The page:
The principles that rule this blog

Principles that will govern my thoughts as I express them here (from my opening statement):

  • Freedom of the individual should be as total as possible, limited only by the fact that nobody should be free to cause physical injury to another, or to deprive another person of his freedoms.
  • Government is necessary primarily to provide those services that private enterprise won't, or won't at a price that people can afford.
  • No person has a right to have his own beliefs on religious, moral, political, or other controversial issues imposed on others who do not share those beliefs.

I believe that Abraham Lincoln expressed it very well:

“The legitimate object of government is to do for a community of people whatever they need to have done, but cannot do, at all, or cannot
so well do, for themselves — in their separate, individual capacities.”

Comments will be invited, and I will attempt to reply to any comments that are offered in a serious and non-abusive manner. However, I will not tolerate abusive or profane language (my reasoning is that this is my blog, and so I can control it; I wouldn't interfere with your using such language on your own!)

If anyone finds an opinion that I express to be contrary to my principles, they are welcome to point this out. I hope that I can make a rational case for my comments. Because, in fact, one label I'll happily accept is rationalist.

Friday, October 29, 2010

Unintended consequences? Or the greatest good for the smallest number?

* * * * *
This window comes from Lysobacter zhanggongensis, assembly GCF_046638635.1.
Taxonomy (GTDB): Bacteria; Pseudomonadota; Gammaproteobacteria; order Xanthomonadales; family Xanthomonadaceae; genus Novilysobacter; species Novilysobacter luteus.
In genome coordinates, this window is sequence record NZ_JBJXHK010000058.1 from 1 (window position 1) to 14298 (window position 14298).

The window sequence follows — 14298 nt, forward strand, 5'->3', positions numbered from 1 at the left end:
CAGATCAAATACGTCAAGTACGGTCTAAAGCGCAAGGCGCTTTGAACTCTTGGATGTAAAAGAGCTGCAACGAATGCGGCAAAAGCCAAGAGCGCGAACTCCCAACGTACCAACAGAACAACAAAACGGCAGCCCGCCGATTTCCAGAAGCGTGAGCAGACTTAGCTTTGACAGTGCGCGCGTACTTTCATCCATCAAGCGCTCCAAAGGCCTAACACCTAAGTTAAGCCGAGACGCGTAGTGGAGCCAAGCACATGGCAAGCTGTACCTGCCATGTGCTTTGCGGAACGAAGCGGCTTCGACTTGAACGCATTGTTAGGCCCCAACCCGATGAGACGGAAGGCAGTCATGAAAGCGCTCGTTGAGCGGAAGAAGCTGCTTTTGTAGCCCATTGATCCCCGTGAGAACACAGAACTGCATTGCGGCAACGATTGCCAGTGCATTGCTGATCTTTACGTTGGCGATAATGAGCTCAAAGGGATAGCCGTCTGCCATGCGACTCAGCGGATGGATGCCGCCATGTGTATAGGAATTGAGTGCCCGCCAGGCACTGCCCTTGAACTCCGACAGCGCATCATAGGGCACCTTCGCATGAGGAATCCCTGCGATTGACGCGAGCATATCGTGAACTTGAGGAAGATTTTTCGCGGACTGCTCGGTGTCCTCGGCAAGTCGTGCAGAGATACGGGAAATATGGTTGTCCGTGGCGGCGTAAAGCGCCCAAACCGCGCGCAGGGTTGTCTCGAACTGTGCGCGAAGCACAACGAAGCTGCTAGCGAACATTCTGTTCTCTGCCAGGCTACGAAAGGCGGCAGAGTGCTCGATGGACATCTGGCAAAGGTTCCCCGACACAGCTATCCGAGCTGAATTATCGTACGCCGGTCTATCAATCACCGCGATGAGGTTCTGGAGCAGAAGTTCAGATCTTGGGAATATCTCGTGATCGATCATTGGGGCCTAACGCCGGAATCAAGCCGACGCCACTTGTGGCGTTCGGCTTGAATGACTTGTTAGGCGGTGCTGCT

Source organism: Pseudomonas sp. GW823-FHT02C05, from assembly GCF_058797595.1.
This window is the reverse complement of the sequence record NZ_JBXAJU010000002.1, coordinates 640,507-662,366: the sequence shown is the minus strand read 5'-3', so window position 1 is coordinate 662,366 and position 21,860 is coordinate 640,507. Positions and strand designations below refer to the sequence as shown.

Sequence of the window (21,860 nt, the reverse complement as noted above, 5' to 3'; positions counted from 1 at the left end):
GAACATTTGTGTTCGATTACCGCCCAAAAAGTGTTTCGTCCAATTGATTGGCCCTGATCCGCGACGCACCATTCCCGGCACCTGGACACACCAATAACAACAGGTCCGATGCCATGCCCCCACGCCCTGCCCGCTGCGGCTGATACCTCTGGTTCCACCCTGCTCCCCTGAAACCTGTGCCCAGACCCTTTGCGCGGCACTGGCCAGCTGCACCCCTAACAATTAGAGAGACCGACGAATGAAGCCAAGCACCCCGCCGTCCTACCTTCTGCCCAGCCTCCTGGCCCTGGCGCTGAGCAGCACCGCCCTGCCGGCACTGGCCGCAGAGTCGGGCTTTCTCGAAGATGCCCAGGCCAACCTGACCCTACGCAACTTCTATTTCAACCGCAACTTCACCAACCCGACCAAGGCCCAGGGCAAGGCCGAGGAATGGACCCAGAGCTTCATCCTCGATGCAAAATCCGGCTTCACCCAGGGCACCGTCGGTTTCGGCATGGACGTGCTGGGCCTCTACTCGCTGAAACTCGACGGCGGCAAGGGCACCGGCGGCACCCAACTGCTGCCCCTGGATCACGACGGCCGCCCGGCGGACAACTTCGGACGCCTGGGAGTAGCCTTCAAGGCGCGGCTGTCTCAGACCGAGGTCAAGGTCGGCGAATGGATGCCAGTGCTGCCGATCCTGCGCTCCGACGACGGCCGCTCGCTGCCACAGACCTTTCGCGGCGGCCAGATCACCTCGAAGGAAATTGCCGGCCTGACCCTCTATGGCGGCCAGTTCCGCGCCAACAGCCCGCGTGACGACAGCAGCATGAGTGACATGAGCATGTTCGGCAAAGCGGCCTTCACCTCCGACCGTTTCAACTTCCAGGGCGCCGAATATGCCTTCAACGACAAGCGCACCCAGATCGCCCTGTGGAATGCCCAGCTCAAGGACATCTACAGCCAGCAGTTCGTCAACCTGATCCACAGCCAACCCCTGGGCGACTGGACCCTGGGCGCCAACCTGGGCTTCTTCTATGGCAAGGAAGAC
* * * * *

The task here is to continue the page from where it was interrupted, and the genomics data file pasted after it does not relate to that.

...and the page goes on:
At some point, some wise guy decided that, in order to accommodate the few people who are wheelchair-bound, every transit bus needs to be equipped with wheelchair lifts — complex mechanical contraptions that frequently break down. This morning I had an experience that bore this out. I got on a bus, and a few stops down the route there was an intending passenger in a wheelchair; the lift broke down as the driver was lowering the lift to take her on. So the bus was stuck, with its wheelchair lift mechanism stuck in a middle-of-the-track position, and about thirty passengers had to wait half an hour until the next bus came along.

Why could the powers-that-be not have decided that wheelchair passengers could be accommodated by alternative transportation — such as specially equipped vans — and allowed the buses to be left alone? It seems that, for the benefits of a very small number of wheelchair-bound passengers, requiring such breakdown-prone equipment is really perverse. Is it a case of "unintended consequences"? (The people mandating the wheelchair accessibility not realizing that it's just one more device that can break down?) Or is it "the greatest good for the smallest number"? (The people mandating the wheelchair accessibility simply deciding they don't care about the majority of the bus-riding public — we can all go to hell, so a few wheelchair-bound people don't feel discriminated against? And is it really discrimination, if they can't use a regular bus and need to call for a special vehicle to take them somewhere? After all, they'd probably have the whole van to themselves!)

I find myself daily, every time I get on a bus, hoping there will not be anyone in a wheelchair wanting to get on it, or if there is already one on the bus, that he will not want to get off before I do. And if I'm waiting for a bus and there is someone in a wheelchair waiting at the same stop, just praying that he doesn't want the same bus I do.


Anonymous said...


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Opinionator said...

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